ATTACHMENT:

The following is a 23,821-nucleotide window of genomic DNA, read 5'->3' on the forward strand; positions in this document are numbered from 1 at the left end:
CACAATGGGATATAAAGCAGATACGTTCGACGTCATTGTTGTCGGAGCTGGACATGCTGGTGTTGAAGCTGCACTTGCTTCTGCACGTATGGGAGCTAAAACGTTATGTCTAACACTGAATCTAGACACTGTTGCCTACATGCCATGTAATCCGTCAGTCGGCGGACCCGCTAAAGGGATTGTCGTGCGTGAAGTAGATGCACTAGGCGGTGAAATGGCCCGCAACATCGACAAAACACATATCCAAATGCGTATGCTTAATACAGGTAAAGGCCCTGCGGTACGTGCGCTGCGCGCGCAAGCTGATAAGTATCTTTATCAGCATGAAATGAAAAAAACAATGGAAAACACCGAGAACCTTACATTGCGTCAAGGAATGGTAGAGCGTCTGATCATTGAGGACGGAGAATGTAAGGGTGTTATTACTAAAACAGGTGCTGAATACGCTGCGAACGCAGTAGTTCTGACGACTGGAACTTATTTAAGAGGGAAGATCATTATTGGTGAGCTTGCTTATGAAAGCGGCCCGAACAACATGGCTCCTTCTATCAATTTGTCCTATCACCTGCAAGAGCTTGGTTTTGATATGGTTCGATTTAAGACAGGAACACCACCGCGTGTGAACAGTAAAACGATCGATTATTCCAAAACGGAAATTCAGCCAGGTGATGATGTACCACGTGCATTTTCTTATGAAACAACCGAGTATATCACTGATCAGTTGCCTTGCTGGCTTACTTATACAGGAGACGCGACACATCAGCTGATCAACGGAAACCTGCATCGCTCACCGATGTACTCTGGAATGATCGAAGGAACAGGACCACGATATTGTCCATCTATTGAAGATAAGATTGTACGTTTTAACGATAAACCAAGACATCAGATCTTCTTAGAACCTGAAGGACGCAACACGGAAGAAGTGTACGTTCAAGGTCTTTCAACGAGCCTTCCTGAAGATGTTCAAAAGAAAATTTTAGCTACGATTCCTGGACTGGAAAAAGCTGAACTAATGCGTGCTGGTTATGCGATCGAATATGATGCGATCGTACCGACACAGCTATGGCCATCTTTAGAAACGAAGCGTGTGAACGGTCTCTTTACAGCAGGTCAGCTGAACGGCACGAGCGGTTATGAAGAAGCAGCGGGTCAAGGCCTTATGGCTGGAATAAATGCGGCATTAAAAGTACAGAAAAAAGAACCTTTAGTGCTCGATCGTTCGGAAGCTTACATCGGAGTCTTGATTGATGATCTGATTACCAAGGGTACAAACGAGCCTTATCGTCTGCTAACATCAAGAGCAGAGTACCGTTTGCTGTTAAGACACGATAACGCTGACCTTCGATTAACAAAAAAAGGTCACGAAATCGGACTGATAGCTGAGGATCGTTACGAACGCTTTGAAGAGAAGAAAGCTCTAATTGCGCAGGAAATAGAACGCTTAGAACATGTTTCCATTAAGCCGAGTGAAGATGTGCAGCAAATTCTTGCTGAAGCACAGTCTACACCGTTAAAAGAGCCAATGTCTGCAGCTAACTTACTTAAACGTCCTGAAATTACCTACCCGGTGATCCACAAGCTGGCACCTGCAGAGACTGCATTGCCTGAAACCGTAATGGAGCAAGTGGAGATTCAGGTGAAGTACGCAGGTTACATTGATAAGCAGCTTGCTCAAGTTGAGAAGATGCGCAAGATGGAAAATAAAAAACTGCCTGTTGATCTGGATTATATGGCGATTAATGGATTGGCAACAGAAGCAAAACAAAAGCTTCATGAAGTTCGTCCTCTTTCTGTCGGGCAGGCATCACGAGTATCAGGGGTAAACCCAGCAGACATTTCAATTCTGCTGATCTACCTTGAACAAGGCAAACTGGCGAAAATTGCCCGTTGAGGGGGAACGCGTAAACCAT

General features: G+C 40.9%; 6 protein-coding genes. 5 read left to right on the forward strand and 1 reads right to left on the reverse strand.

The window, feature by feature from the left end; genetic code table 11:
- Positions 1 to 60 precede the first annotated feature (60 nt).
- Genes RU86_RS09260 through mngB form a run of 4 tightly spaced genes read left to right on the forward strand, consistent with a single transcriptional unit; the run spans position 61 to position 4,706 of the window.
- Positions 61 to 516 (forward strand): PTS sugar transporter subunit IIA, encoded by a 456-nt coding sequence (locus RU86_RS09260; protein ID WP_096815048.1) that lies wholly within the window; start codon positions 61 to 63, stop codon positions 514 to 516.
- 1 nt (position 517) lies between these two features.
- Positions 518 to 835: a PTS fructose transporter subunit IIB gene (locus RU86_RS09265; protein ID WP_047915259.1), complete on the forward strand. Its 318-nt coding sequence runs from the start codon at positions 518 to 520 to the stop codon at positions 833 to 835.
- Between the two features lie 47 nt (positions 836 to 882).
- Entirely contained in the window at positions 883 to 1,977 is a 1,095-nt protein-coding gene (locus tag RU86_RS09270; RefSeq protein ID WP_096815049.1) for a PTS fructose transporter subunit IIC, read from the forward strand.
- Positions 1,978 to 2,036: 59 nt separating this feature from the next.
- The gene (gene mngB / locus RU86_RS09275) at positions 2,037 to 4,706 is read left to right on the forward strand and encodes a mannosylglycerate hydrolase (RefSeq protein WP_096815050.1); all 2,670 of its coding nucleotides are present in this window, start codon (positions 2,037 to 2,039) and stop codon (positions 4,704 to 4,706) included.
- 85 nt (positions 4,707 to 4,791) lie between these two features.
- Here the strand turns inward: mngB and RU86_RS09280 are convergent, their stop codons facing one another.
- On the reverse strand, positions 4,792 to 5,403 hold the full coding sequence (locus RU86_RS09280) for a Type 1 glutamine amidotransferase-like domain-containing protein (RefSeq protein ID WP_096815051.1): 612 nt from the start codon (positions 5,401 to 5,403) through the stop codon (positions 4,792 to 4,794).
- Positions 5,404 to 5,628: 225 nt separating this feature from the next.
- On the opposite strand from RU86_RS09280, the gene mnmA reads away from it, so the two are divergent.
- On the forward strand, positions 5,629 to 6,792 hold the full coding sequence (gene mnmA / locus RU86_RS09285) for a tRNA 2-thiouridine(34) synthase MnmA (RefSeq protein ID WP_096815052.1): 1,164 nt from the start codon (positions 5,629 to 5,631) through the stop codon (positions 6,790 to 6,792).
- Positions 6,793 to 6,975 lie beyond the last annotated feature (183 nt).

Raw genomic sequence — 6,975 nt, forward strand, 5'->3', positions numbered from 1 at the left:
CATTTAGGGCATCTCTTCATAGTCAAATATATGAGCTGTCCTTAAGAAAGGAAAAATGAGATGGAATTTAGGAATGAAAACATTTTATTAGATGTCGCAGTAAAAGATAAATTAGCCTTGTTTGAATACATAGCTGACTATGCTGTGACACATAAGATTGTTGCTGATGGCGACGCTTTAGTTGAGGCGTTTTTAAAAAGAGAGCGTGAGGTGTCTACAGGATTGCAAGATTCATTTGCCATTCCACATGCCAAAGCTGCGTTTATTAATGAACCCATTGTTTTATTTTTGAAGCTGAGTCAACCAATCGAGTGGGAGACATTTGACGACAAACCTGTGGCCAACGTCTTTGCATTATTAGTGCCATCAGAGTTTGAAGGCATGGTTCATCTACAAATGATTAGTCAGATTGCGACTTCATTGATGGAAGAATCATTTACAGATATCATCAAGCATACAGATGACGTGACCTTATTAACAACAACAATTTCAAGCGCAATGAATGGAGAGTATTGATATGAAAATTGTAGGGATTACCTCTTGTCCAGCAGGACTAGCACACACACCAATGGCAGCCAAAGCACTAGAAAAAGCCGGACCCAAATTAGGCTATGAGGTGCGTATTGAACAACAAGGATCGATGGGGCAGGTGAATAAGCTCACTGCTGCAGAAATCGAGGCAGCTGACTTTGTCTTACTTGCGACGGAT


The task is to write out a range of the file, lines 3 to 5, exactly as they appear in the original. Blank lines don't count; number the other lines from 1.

General features: G+C 40.9%; 6 protein-coding genes. 5 read left to right on the forward strand and 1 reads right to left on the reverse strand.

The window, feature by feature from the left end; genetic code table 11:
- Positions 1 to 60 precede the first annotated feature (60 nt).